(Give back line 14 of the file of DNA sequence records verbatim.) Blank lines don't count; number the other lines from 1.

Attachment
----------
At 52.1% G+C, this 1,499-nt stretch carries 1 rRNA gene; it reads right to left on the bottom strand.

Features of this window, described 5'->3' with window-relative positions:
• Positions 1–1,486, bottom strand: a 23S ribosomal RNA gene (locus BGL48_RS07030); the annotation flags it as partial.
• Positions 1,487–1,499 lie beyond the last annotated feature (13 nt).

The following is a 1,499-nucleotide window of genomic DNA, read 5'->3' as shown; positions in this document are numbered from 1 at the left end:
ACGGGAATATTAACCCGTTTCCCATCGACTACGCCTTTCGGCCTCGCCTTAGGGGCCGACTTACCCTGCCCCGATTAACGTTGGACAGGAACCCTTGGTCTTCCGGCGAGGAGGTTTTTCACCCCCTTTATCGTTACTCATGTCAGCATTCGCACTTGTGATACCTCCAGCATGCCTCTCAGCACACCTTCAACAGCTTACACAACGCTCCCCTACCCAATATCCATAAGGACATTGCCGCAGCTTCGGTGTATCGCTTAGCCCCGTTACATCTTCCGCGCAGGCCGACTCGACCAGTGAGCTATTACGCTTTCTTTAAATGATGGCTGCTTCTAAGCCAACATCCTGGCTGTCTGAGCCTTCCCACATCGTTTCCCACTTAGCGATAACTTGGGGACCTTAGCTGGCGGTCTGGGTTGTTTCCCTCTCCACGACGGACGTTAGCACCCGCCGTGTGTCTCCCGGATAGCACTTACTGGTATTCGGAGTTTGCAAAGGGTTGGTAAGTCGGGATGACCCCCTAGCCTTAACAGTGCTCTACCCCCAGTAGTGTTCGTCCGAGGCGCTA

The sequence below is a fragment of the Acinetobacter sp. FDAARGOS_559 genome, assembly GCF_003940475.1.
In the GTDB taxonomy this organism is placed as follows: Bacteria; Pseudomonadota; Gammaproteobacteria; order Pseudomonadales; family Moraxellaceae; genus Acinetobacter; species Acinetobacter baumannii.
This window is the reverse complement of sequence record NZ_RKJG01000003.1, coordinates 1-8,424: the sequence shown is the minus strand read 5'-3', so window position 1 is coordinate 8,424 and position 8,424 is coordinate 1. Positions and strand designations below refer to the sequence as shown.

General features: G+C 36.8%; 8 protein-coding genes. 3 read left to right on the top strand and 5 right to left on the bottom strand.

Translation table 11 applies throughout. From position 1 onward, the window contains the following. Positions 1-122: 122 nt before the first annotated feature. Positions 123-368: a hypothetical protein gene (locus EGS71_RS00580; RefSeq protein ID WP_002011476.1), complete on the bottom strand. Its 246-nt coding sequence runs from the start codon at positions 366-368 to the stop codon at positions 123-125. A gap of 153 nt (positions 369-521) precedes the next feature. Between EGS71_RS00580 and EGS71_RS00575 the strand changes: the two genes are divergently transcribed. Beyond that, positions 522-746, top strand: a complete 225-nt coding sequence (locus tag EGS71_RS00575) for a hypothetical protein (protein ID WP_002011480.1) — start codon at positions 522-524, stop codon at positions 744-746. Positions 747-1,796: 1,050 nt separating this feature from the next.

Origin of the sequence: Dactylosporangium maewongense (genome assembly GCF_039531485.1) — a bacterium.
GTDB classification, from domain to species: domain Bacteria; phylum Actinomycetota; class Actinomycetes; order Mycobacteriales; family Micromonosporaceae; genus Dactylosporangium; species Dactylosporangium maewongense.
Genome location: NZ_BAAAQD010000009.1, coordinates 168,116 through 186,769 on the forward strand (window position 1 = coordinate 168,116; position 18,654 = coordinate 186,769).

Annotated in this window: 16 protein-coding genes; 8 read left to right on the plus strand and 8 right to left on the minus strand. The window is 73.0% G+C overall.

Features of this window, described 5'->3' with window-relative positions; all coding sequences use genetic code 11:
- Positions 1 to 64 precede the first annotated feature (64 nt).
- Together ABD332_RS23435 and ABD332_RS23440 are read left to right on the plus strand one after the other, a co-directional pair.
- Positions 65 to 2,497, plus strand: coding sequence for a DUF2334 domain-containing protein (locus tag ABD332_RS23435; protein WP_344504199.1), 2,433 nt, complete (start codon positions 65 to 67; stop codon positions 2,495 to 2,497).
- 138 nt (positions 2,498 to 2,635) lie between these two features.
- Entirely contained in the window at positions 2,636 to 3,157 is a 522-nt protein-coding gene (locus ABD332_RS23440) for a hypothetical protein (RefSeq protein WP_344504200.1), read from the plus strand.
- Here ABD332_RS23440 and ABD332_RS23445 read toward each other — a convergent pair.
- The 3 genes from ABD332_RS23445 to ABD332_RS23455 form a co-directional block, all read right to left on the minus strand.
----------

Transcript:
Genome location: NZ_BAAAQD010000009.1, coordinates 168,116 through 186,769 on the forward strand (window position 1 = coordinate 168,116; position 18,654 = coordinate 186,769).